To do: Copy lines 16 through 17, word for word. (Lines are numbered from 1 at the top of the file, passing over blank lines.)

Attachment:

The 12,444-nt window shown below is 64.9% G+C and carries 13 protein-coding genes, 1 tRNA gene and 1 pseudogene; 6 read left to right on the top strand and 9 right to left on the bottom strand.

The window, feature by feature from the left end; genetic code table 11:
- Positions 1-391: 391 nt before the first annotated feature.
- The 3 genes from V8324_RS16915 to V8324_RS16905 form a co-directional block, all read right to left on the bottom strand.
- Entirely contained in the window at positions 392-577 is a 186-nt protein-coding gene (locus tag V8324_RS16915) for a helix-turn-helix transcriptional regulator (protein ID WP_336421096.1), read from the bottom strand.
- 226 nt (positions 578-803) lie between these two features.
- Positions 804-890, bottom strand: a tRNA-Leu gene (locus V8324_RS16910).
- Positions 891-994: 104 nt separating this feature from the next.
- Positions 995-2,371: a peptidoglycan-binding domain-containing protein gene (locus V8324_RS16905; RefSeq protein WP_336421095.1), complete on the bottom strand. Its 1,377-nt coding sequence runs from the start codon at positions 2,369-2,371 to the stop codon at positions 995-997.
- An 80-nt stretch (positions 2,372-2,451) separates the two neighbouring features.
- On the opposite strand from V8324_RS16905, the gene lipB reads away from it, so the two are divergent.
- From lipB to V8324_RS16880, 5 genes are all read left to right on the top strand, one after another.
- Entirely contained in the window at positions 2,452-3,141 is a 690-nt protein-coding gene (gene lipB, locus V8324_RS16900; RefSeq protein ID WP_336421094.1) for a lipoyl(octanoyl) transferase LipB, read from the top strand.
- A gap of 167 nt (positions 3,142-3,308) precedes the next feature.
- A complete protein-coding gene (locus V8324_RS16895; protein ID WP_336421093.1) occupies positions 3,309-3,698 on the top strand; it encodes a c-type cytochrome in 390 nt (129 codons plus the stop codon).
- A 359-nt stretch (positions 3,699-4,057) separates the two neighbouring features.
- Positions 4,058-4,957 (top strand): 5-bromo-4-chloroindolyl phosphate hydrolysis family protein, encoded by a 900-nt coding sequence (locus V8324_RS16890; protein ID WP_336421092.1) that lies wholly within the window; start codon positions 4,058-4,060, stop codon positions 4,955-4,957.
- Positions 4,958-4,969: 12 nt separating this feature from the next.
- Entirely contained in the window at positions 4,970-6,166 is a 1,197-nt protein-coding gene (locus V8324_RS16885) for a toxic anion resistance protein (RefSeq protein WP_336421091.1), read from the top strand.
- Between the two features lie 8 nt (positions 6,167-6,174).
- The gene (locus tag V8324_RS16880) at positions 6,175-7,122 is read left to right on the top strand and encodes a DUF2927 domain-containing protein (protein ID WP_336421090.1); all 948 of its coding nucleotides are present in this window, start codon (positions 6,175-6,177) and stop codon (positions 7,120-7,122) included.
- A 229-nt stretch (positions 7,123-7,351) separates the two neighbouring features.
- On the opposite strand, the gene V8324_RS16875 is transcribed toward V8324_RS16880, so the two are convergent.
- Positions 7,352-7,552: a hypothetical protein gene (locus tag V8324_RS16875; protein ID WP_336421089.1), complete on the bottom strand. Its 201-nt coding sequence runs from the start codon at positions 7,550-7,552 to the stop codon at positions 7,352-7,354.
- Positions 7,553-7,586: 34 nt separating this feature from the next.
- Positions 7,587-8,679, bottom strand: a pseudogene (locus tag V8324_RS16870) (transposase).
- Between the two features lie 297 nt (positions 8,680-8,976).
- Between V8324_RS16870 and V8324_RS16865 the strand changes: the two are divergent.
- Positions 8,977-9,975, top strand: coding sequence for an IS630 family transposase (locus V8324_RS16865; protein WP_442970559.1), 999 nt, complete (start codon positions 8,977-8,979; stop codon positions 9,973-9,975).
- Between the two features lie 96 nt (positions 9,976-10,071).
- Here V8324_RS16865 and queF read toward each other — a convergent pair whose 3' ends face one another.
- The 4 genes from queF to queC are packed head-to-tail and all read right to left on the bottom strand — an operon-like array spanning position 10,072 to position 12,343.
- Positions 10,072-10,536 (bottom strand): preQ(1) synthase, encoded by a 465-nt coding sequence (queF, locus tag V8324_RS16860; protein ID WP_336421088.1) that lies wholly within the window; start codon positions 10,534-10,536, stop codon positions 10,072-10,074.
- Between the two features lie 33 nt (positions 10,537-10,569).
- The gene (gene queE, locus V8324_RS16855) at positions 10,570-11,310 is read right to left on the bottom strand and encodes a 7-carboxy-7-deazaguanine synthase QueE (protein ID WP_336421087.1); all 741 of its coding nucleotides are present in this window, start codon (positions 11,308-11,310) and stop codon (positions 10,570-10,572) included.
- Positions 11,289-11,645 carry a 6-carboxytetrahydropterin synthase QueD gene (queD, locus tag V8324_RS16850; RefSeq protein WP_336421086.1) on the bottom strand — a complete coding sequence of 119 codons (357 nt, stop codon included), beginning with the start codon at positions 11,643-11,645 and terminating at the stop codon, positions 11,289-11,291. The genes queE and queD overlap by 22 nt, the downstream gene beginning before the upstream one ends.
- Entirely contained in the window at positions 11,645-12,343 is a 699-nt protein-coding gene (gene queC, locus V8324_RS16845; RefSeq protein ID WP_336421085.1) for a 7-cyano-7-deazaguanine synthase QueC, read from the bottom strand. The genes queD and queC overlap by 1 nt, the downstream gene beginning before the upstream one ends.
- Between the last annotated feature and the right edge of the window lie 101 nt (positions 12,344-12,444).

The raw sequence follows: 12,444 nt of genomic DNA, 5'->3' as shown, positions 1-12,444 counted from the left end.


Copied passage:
- A 359-nt stretch (positions 3,699-4,057) separates the two neighbouring features.
- Positions 4,058-4,957 (top strand): 5-bromo-4-chloroindolyl phosphate hydrolysis family protein, encoded by a 900-nt coding sequence (locus V8324_RS16890; protein ID WP_336421092.1) that lies wholly within the window; start codon positions 4,058-4,060, stop codon positions 4,955-4,957.